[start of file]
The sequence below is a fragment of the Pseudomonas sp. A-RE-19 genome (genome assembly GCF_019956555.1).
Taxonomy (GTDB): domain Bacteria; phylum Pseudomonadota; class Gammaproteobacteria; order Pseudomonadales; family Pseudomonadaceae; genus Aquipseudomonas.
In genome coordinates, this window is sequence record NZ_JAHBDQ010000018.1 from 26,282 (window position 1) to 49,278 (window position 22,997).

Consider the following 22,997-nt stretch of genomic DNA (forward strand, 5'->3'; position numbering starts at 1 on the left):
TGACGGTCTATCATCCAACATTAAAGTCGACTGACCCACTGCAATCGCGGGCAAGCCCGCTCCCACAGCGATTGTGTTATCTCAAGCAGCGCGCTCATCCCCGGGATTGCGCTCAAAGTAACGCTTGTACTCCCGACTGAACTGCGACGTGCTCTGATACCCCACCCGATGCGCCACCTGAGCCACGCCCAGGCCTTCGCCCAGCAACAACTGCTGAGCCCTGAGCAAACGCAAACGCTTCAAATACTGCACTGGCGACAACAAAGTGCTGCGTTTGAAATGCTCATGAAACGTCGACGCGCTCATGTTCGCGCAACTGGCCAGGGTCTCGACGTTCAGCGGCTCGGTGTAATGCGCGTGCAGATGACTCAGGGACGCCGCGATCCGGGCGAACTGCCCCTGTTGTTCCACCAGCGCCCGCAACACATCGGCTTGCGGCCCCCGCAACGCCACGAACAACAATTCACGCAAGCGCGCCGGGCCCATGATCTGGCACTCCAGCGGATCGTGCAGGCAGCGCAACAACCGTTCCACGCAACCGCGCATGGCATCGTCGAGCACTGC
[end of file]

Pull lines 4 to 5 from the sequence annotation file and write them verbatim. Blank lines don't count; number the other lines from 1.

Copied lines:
Consider the following 22,997-nt stretch of genomic DNA (forward strand, 5'->3'; position numbering starts at 1 on the left):
TGACGGTCTATCATCCAACATTAAAGTCGACTGACCCACTGCAATCGCGGGCAAGCCCGCTCCCACAGCGATTGTGTTATCTCAAGCAGCGCGCTCATCCCCGGGATTGCGCTCAAAGTAACGCTTGTACTCCCGACTGAACTGCGACGTGCTCTGATACCCCACCCGATGCGCCACCTGAGCCACGCCCAGGCCTTCGCCCAGCAACAACTGCTGAGCCCTGAGCAAACGCAAACGCTTCAAATACTGCACTGGCGACAACAAAGTGCTGCGTTTGAAATGCTCATGAAACGTCGACGCGCTCATGTTCGCGCAACTGGCCAGGGTCTCGACGTTCAGCGGCTCGGTGTAATGCGCGTGCAGATGACTCAGGGACGCCGCGATCCGGGCGAACTGCCCCTGTTGTTCCACCAGCGCCCGCAACACATCGGCTTGCGGCCCCCGCAACGCCACGAACAACAATTCACGCAAGCGCGCCGGGCCCATGATCTGGCACTCCAGCGGATCGTGCAGGCAGCGCAACAACCGTTCCACGCAACCGCGCATGGCATCGTCGAGCACTGC